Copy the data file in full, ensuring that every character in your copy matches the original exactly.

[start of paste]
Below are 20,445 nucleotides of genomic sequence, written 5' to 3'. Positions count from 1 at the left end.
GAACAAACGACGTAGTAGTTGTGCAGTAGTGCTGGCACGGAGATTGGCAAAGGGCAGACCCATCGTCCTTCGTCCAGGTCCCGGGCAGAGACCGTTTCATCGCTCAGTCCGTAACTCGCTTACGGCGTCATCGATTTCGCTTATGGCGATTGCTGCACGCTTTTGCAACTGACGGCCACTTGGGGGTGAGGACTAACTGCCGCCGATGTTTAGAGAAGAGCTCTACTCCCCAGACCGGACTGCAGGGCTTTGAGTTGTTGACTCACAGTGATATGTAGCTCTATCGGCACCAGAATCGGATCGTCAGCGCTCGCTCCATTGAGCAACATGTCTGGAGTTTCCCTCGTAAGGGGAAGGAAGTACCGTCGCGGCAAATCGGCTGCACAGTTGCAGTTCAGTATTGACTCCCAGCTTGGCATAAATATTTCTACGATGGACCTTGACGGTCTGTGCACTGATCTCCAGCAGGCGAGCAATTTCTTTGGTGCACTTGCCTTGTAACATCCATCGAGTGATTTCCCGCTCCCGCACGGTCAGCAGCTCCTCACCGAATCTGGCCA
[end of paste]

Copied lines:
Below are 20,445 nucleotides of genomic sequence, written 5' to 3'. Positions count from 1 at the left end.
GAACAAACGACGTAGTAGTTGTGCAGTAGTGCTGGCACGGAGATTGGCAAAGGGCAGACCCATCGTCCTTCGTCCAGGTCCCGGGCAGAGACCGTTTCATCGCTCAGTCCGTAACTCGCTTACGGCGTCATCGATTTCGCTTATGGCGATTGCTGCACGCTTTTGCAACTGACGGCCACTTGGGGGTGAGGACTAACTGCCGCCGATGTTTAGAGAAGAGCTCTACTCCCCAGACCGGACTGCAGGGCTTTGAGTTGTTGACTCACAGTGATATGTAGCTCTATCGGCACCAGAATCGGATCGTCAGCGCTCGCTCCATTGAGCAACATGTCTGGAGTTTCCCTCGTAAGGGGAAGGAAGTACCGTCGCGGCAAATCGGCTGCACAGTTGCAGTTCAGTATTGACTCCCAGCTTGGCATAAATATTTCTACGATGGACCTTGACGGTCTGTGCACTGATCTCCAGCAGGCGAGCAATTTCTTTGGTGCACTTGCCTTGTAACATCCATCGAGTGATTTCCCGCTCCCGCACGGTCAGCAGCTCCTCACCGAATCTGGCCA